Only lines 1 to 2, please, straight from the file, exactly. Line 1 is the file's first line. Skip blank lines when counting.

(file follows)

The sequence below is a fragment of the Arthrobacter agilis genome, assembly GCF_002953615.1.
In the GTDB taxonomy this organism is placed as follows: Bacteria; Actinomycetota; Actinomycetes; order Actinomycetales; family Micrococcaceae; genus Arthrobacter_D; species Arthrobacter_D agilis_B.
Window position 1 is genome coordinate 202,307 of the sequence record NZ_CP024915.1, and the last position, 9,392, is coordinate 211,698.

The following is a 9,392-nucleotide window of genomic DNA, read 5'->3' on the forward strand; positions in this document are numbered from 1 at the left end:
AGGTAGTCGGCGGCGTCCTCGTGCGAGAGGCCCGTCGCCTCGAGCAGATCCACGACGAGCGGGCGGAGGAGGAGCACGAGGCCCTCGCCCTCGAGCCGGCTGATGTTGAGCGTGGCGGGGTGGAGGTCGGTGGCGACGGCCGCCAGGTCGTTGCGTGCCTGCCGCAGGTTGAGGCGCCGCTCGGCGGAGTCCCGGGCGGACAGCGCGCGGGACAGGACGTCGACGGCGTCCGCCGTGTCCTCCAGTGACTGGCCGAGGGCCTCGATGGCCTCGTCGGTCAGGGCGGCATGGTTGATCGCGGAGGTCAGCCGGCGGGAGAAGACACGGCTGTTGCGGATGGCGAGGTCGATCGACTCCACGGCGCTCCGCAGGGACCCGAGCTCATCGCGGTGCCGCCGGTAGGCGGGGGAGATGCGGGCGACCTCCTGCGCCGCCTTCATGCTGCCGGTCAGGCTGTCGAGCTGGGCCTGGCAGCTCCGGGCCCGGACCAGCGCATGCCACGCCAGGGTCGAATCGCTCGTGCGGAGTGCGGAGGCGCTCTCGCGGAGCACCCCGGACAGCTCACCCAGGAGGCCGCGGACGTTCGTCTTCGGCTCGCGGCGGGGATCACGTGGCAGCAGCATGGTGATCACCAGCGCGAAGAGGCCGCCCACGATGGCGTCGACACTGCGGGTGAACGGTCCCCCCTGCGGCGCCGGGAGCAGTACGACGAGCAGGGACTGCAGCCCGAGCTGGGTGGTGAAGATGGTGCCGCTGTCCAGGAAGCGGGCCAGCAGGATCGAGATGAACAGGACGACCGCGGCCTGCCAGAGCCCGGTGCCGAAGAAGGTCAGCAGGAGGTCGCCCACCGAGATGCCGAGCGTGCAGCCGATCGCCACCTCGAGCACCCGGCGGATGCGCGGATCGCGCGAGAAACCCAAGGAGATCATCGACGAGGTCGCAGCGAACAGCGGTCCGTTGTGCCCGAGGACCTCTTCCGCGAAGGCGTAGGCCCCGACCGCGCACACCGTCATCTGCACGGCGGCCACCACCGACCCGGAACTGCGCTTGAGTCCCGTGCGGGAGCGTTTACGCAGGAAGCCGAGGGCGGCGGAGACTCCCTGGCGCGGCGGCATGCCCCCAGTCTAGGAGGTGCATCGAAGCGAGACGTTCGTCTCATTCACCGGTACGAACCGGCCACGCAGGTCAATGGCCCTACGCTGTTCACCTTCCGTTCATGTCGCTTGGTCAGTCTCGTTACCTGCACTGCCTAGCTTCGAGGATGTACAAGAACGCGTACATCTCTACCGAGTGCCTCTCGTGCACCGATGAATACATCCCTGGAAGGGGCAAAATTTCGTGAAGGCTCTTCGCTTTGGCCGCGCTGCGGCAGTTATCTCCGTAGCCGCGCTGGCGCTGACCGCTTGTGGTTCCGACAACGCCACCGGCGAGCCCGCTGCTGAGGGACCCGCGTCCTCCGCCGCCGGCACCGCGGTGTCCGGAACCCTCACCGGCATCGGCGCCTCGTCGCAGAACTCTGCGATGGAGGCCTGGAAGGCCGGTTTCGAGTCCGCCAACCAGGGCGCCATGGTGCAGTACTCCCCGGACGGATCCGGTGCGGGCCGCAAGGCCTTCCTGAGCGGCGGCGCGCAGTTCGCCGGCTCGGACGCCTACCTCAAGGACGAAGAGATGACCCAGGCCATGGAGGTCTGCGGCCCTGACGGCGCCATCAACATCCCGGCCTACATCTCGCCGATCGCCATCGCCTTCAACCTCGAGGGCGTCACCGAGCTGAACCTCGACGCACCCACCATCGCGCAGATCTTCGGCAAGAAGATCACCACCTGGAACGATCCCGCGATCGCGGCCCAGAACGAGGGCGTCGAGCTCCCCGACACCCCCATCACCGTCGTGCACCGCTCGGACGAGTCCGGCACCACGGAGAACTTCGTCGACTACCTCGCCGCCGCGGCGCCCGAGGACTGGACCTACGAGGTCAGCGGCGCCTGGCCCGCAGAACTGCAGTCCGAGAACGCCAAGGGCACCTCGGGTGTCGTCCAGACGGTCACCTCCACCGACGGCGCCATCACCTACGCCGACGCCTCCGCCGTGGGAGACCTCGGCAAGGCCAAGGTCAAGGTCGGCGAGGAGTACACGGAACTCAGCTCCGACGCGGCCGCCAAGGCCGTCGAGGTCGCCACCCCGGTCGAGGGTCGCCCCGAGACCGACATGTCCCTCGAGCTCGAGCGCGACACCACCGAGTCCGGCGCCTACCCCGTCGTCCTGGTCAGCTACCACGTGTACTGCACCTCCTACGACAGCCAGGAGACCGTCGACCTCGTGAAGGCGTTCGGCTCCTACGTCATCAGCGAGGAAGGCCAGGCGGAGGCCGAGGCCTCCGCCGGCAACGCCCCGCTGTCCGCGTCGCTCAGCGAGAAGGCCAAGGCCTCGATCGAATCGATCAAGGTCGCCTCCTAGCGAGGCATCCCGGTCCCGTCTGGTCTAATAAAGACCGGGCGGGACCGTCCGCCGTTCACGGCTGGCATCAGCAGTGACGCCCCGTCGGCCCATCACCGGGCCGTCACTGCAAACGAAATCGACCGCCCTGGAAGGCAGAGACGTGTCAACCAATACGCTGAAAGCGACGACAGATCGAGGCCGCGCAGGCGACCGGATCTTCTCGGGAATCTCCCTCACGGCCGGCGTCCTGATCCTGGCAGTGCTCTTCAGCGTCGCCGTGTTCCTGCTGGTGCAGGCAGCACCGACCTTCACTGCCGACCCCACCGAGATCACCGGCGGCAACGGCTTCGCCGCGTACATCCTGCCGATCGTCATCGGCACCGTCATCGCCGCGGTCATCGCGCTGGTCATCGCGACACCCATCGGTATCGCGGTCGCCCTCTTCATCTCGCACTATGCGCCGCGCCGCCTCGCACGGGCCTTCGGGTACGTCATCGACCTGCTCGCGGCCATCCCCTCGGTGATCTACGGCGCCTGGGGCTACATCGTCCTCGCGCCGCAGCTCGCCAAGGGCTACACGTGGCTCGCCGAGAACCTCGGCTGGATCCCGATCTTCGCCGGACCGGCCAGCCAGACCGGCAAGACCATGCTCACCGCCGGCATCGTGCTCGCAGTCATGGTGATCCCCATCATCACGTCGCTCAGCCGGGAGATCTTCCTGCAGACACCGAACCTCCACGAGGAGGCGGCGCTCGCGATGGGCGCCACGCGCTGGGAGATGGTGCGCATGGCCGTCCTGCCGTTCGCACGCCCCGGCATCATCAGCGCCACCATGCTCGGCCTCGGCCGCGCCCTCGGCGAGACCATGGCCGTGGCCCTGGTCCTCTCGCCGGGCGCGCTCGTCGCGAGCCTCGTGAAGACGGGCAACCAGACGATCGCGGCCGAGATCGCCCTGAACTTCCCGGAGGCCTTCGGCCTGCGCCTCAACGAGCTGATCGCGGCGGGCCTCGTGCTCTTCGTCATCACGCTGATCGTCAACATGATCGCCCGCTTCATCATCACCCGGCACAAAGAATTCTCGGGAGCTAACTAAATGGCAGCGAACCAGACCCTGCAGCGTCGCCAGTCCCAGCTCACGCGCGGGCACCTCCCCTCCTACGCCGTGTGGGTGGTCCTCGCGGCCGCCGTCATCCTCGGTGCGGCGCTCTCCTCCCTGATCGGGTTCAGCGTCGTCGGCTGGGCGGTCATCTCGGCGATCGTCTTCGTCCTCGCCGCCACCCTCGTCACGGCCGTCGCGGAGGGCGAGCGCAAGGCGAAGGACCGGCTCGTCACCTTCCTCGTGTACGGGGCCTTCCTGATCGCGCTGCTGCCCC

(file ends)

The sequence below is a fragment of the Arthrobacter agilis genome, assembly GCF_002953615.1.
In the GTDB taxonomy this organism is placed as follows: Bacteria; Actinomycetota; Actinomycetes; order Actinomycetales; family Micrococcaceae; genus Arthrobacter_D; species Arthrobacter_D agilis_B.